Fortunately or unfortunately any investor (or at least the good ones) that would be willing to invest in your market knows the market well.

 

Tell us exactly what you `ll do with the money

Every time you are trying to raise an investment, you are asking for Money that will help you do X , Y , Z and willl result you going from A to B.

If you are asking an investor for 10k/100k/1M/10M of their money you got to be able to tell them exactly what you will use the money for, how long it will last, and where will you be at the end of that period.

Here is an example of what you should say:

We are looking to raise 100 000 that will enable us to hire 2 Programmers in our team for 18 months. At the 8th month we will launch our MVP, gather feedback and then on Month 14 we will launch our full Product.

Our goal from Month 14 to the end of Month 16 is to have 100k downloads and grow at least 10% week to week. 

When we hit our goal, we will proceed to raise another investment round to focus on growth.

 

You really need more money

If there was one mistake almost every team made it was saying that they will do too much and asking for too little money. In most presentations I don't believe that even a great team could achieve what was promised with 10 times more money.

So I suggest you go back and read the stories of other startups, see how much it cost them to get things done and go from A to B and adjust your plans.

 

Use.Fewer.Words

In general most teams had well rehearsed presentations -kudos for that. However, in the question section each answer took waaaaaay tooooooo looooooooooong, which was bad because:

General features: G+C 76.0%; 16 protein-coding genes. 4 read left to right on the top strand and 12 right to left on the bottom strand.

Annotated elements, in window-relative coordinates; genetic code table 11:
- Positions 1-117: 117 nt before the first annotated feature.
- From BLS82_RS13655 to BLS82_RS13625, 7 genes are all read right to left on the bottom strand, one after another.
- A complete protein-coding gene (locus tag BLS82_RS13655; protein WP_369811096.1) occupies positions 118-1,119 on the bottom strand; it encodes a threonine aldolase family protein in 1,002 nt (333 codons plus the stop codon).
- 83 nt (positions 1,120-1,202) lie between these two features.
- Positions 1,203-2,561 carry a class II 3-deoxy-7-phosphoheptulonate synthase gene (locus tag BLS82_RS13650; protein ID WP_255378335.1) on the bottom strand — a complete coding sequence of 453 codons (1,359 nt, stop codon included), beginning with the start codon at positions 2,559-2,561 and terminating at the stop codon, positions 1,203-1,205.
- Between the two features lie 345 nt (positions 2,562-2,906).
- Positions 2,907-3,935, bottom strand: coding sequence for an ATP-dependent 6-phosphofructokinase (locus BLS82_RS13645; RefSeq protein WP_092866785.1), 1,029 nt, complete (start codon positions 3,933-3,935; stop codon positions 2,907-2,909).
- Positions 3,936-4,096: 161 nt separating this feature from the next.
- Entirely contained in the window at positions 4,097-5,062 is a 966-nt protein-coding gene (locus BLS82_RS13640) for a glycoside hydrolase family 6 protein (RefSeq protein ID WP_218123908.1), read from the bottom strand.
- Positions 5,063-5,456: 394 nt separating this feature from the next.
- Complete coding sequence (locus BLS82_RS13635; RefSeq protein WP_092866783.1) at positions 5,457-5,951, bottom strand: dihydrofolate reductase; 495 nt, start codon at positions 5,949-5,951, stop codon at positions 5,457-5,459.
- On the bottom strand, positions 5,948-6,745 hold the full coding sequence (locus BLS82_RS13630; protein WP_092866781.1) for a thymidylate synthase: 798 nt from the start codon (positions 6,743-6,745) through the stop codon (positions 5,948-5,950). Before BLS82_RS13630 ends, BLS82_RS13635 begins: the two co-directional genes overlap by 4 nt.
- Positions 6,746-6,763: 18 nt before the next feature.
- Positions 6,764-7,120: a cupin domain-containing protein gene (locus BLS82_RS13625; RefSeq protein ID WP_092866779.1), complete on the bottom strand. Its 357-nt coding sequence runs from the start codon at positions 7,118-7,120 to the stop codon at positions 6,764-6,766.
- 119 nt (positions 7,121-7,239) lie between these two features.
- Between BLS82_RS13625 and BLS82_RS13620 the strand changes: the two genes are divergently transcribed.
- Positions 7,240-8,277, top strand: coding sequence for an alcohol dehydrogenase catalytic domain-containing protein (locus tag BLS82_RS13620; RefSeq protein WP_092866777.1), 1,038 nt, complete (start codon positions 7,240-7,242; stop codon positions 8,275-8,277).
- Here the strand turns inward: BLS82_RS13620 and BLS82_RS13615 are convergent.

a) You confused us

b) It showed that you did not which bits were important. Trying to say 1000 different things does not show that you Know your shit – it shows that you don't know how to differentiate between what's important and what's not.

c) It prevented us from asking you further questions that would help illustrate your points.

In such events, when the judges/audience ask you questions, the best answers are direct, short and confident :)

 

So these are the main points that most presentations shared. Below I will also share some additional points which I will not expand on but I believe are worth sharing

– We are the first/only/biggest company doing X. That's either bad, or shows you didn't do your homework. Simply don't use it,or if you want to use it, explain why you really are the first/best/biggest

– In order to have a business you must allow your customers to make money

– A low price shows a lack of belief in your product. We made that mistake like a trillion times with AtYourService till an investor sat me down and explained it to me in so many words :)

– Really Bing? A number of teams in their marketing activities mentioned bing. There are 2 possible explanations. They either heard the first team saying it and repeated, or i momentarily jumped into a parallel universe where Bing is a thing.

 

Sooooo that's it! Once again let me say that you should take my advice with a grain (or preferably a ton) of salt . These are just my thoughts and probably a lot of them are wrong – your job as a founder is to filter them, learn from the good ones and discard the rest.

 

P.S. I have detailed notes on my thoughts on each team. If you would like to get my thoughts on your presentation just shoot me a message and i`ll share my honest feedback :)